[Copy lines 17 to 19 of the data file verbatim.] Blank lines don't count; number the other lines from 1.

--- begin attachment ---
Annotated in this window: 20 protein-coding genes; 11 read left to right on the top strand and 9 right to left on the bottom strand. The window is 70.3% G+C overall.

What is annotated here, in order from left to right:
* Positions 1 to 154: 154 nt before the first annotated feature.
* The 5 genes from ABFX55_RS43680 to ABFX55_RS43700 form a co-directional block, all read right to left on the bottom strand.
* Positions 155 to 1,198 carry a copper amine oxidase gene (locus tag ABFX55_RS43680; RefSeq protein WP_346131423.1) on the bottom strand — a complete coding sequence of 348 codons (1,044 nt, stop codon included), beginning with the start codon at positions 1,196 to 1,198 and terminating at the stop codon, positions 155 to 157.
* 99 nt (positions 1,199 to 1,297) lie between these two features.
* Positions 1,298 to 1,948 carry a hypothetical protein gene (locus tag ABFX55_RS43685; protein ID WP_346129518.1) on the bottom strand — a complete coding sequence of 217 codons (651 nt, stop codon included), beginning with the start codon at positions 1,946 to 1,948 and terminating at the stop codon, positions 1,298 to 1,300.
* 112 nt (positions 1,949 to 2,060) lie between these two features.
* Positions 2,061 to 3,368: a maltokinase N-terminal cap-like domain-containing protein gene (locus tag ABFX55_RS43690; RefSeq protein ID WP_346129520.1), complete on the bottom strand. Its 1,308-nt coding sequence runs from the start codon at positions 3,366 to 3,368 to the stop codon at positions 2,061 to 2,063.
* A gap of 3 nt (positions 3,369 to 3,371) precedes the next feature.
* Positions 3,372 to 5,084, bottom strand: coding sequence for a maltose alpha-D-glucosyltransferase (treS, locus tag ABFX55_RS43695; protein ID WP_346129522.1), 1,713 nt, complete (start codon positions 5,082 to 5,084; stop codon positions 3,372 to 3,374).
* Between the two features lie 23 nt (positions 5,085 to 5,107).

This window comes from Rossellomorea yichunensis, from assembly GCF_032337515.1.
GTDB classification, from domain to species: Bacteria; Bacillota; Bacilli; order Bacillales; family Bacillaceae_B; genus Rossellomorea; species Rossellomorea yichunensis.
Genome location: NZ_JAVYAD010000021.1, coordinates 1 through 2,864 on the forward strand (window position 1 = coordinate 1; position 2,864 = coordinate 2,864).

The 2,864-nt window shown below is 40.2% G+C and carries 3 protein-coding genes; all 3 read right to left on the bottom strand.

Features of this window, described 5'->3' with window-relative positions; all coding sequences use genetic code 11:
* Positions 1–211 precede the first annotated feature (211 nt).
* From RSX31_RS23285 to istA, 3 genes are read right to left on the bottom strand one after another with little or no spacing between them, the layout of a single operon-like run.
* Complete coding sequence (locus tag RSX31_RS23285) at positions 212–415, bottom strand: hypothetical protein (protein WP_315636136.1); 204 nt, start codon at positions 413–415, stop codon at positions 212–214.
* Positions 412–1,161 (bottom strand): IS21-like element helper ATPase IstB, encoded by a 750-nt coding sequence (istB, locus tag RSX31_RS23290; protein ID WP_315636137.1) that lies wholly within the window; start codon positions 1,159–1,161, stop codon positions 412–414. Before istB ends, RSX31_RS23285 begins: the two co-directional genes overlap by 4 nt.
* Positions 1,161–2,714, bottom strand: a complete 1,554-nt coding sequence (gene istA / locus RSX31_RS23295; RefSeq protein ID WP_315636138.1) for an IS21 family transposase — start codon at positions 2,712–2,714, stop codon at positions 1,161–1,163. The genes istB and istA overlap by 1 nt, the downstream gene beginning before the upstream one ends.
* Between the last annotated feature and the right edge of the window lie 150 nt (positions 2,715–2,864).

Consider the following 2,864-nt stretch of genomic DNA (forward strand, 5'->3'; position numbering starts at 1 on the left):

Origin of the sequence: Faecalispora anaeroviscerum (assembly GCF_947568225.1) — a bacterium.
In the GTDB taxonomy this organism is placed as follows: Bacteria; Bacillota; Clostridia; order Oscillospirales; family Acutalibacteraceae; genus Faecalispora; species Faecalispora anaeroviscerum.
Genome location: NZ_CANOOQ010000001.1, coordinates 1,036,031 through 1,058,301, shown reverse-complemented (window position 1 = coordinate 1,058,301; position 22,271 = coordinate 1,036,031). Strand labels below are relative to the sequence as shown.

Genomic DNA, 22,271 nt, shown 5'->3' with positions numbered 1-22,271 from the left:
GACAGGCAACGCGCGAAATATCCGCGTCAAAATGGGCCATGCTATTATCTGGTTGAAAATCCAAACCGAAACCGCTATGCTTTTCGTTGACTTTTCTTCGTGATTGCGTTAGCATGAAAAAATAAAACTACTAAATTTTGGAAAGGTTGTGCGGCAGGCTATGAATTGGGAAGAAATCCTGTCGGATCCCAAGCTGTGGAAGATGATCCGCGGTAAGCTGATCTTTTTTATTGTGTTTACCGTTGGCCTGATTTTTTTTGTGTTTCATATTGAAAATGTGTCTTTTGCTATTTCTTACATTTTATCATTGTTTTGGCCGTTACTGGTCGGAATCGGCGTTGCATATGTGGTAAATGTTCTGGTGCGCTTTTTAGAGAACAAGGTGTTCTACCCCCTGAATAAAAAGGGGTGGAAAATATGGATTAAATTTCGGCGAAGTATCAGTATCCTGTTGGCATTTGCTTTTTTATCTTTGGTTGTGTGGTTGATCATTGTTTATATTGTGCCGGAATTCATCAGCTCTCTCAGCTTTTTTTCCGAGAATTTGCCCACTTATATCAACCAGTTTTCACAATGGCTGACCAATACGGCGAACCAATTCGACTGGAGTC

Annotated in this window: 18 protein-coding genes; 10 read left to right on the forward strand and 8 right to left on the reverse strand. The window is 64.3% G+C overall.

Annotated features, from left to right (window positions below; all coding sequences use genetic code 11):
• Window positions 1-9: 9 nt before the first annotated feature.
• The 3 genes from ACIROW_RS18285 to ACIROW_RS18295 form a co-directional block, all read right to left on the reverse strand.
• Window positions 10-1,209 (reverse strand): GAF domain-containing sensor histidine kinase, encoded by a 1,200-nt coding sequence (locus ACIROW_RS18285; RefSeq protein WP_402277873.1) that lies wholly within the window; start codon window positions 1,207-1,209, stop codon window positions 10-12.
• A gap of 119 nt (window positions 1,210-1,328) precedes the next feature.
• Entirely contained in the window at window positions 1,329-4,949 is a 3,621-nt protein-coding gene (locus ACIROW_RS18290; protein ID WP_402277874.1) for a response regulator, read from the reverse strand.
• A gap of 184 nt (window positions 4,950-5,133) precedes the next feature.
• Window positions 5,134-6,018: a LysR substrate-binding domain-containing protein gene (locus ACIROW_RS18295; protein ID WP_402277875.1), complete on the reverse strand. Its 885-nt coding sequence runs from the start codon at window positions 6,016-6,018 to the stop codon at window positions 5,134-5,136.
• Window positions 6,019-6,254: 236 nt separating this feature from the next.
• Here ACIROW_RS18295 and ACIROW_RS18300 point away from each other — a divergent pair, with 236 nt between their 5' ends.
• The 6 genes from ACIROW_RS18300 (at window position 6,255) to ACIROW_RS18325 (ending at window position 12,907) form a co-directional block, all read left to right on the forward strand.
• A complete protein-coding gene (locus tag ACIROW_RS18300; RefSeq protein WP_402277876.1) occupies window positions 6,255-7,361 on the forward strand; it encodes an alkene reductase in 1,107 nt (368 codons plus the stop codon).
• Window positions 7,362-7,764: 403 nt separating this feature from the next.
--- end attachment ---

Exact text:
Features of this window, described 5'->3' with window-relative positions; all coding sequences use genetic code 11:
* Positions 1–211 precede the first annotated feature (211 nt).
* From RSX31_RS23285 to istA, 3 genes are read right to left on the bottom strand one after another with little or no spacing between them, the layout of a single operon-like run.